Apr 25, 2011

Sternwartestrasse 39 Vienna

Yes! I finally received a photo of the house in the Sternwartestrasse in Vienna where Theodor Scheimpflug lived until his death in 1911. Photohistory enthusiast Peter (full name know to the editor) of Vienna was so kind to take a very fine picture of the Jugendstil house, surrounded by the green foliage of trees. He also added a photo of the stone tablet that was attached to the house in 1913, in remembrance of Theodor and his pionering work for aero cartography.
At the moment I am not going to share the pics here. That has to wait for publication of my article. Sorry. As compensation for the great disappointment this must cause, I will give you the link to a website about Austrian, and especially Viennese photo history, with lots of photos of cameras and other equipment.

During the next days I will be editing my Scheimpflug article. It is not an easy story to tell because it is a mixture of technically complex descriptions, a chronological line and Scheimpflugs character and life. But I have a very good test reader (my wife) who without any hesitation puts her finger on every weak part that I dared to keep in the text.
At the moment I have 15 illustrations, which is quite a lot. 5 of them are original photographs, the other are reproductions from a book or articles and drawings from patents.

Apr 22, 2011

Early detective camera

There's a very interesting early detective box camera for sale at eBay. I don't know which model it is, but it certainly is one that is worth to have a look at. You will not be the only one, there are 5 bids already, price now is US$ 237, and still five days to go.

Apr 17, 2011

Busy, busy, busy....

Yep, I'm so busy with all sorts of things photohistoric that I barely have the time to update my blogpage.
First of all I wrote the first draft of the Scheimpflug article. I have to streamline it thorougly to get a good story with head, body and tail.
I got great help from a collector of postcards in Austia and from someone who is working at the Technisches Museum Wien. Many thanks to them.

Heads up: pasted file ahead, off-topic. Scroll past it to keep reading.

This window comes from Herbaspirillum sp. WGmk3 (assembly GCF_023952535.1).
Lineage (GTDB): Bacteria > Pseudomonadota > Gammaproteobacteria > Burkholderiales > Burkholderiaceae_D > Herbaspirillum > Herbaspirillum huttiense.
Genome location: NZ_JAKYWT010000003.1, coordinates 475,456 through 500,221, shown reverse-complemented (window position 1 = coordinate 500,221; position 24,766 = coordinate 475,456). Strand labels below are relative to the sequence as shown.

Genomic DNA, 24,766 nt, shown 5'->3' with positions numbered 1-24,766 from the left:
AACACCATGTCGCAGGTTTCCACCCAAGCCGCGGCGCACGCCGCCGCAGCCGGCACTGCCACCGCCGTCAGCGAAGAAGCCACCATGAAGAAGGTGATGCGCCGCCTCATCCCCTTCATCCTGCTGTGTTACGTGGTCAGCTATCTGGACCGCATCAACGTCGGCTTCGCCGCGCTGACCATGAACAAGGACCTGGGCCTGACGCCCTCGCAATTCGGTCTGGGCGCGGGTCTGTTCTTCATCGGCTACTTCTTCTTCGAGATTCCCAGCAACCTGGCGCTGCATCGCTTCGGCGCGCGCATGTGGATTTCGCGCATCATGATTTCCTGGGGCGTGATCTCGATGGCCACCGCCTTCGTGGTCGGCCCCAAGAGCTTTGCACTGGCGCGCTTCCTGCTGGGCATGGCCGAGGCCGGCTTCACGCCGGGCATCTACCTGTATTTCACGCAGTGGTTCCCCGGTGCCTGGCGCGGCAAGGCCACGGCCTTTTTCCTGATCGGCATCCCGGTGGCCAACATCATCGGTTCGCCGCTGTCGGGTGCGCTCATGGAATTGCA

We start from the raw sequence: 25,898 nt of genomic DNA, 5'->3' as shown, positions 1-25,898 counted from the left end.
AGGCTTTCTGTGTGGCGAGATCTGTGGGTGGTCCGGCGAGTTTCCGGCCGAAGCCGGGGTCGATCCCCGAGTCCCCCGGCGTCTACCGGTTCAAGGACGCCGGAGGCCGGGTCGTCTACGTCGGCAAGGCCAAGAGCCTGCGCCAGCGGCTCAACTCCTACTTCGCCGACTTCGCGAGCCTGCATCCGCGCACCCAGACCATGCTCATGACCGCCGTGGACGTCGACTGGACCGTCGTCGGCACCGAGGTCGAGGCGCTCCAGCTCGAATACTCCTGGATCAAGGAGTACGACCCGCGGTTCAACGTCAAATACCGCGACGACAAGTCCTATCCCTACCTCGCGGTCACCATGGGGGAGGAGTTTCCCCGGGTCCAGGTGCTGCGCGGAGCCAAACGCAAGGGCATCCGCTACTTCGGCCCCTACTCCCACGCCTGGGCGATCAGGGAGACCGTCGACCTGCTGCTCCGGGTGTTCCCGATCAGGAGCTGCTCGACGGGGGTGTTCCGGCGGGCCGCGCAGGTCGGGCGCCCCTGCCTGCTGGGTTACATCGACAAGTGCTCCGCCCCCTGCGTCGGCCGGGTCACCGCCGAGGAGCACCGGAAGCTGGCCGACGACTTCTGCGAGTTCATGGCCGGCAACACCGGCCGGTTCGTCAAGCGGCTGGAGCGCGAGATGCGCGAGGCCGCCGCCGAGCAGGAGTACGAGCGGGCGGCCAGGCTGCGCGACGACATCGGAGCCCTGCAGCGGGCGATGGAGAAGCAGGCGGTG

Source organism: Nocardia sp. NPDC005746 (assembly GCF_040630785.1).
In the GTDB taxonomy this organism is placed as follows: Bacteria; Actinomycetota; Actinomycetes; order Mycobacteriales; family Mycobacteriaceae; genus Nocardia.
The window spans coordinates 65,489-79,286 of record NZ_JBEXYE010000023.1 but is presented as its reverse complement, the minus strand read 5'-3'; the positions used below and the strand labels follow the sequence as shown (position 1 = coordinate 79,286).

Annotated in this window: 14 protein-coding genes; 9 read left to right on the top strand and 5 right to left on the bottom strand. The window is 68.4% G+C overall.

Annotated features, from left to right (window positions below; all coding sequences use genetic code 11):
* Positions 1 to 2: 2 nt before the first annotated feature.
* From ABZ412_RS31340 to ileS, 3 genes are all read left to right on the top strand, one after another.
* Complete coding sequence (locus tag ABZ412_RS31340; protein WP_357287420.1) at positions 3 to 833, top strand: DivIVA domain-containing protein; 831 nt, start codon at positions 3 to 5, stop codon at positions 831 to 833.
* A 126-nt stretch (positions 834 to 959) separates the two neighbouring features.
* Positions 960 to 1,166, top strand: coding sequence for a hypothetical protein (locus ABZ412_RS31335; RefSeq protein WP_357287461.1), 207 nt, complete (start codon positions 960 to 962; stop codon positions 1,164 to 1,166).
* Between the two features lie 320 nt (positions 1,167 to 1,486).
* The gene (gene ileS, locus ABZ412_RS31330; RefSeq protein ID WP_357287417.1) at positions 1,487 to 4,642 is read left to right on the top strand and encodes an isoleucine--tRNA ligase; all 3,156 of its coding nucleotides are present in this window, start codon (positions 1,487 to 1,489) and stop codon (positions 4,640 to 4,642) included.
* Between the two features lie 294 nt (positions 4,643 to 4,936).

Besides the writing of the Scheimpflug story I received a question from the New York staff of Discovery Channel about the Stereo Kodak Model 1 camera. Nice that they found me and trusted me so much as to ask me for information. They needed the answer within a day, so I had to dig up all I could find in the hour between supper and a visit to my mother in law. Nevertheless the information was much appreciated. One of these days I'm going to update the page on my website with the info I found.

Also I tried to find something about the Blair Folding Kamerette camera, or Blair 400, as it is called sometimes (see illustration on the right). There's not much information about it on the internet or in the books I have, but I dug up an interesting article about Blair in the Photographist no. 47 of 1980. You can find it here.

Then Charlie Kamerman was so kind to send me a link to his page with all the wooden boxes in which the 7 original stringset Kodaks were packed. He has a truly amazing and unique collection.

Apr 8, 2011

Scheimpflug update and GoogleBooks

Good news today! I just received 4 photos from the Technisches Museum Wien of Scheimpflug cameras and original photographs. One camera is the 8-lens panorama camera and the other is a 3-lens panorama camera. I'm very happy with them!
I still got no reply on my mails about the Sternwartestrasse 39 in Vienna. I mailed to the manager of the office that is located there now and to the Photo Club of Vienna. But I don't give up so soon.
This weekend I am going to start writing the article. I have gathered enough information to begin and I can always fit in new bits of info.

In the wood&brass group there was a message about making indexes of photo history books. An enthusiastic collector had produced a printed index of "An age of cameras" by Holmes and shared it with the group. That is very nice, but there is a simpler alternative: try http://books.google.com/ There you can search for books, but also full text inside books. The Holmes book is scanned by Google and you can search on every word in it. If you put words between parenthesis, like "george eastman", you only get the hits with exactly the text "George Eastman" and not all the passages with "Eastman camera" or "Eastman company". See the screenshot below.

There is more to GoogleBooks. You can log in (become a member first, it is free) and make your own digital library. I have done so with the printed books I have. See My Library (top right in my blogpage). You cannot read all the books full text, but you can search in them. When I want to find something in my own books I search in GoogleBooks, find the page were the subject is mentioned and then go to my physical book to read the passage.